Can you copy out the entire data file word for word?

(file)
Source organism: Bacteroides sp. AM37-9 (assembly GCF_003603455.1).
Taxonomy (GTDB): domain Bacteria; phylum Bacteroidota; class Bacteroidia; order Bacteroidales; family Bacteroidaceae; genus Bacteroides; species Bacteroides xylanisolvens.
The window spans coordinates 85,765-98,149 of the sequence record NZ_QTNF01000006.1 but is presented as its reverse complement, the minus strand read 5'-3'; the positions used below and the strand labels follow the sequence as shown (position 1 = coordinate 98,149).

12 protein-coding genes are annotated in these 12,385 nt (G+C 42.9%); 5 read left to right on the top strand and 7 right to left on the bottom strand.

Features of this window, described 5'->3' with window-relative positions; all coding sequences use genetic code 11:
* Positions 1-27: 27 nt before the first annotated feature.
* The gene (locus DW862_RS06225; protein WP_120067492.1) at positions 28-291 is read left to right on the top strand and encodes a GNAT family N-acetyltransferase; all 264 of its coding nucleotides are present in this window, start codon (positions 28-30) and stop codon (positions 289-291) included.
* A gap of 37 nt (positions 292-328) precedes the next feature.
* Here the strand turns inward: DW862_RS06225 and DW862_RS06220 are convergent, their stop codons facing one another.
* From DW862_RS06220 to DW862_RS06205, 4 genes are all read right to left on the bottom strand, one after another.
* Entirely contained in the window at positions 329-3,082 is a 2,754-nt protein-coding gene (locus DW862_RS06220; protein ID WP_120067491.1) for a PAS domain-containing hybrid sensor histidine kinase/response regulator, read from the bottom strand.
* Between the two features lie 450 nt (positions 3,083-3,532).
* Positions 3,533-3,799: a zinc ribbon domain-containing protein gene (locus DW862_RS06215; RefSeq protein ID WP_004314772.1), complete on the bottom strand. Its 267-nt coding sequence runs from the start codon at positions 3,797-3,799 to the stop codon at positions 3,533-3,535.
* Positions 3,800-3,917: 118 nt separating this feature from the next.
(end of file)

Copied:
Source organism: Bacteroides sp. AM37-9 (assembly GCF_003603455.1).
Taxonomy (GTDB): domain Bacteria; phylum Bacteroidota; class Bacteroidia; order Bacteroidales; family Bacteroidaceae; genus Bacteroides; species Bacteroides xylanisolvens.
The window spans coordinates 85,765-98,149 of the sequence record NZ_QTNF01000006.1 but is presented as its reverse complement, the minus strand read 5'-3'; the positions used below and the strand labels follow the sequence as shown (position 1 = coordinate 98,149).

12 protein-coding genes are annotated in these 12,385 nt (G+C 42.9%); 5 read left to right on the top strand and 7 right to left on the bottom strand.

Features of this window, described 5'->3' with window-relative positions; all coding sequences use genetic code 11:
* Positions 1-27: 27 nt before the first annotated feature.
* The gene (locus DW862_RS06225; protein WP_120067492.1) at positions 28-291 is read left to right on the top strand and encodes a GNAT family N-acetyltransferase; all 264 of its coding nucleotides are present in this window, start codon (positions 28-30) and stop codon (positions 289-291) included.
* A gap of 37 nt (positions 292-328) precedes the next feature.
* Here the strand turns inward: DW862_RS06225 and DW862_RS06220 are convergent, their stop codons facing one another.
* From DW862_RS06220 to DW862_RS06205, 4 genes are all read right to left on the bottom strand, one after another.
* Entirely contained in the window at positions 329-3,082 is a 2,754-nt protein-coding gene (locus DW862_RS06220; protein ID WP_120067491.1) for a PAS domain-containing hybrid sensor histidine kinase/response regulator, read from the bottom strand.
* Between the two features lie 450 nt (positions 3,083-3,532).
* Positions 3,533-3,799: a zinc ribbon domain-containing protein gene (locus DW862_RS06215; RefSeq protein ID WP_004314772.1), complete on the bottom strand. Its 267-nt coding sequence runs from the start codon at positions 3,797-3,799 to the stop codon at positions 3,533-3,535.
* Positions 3,800-3,917: 118 nt separating this feature from the next.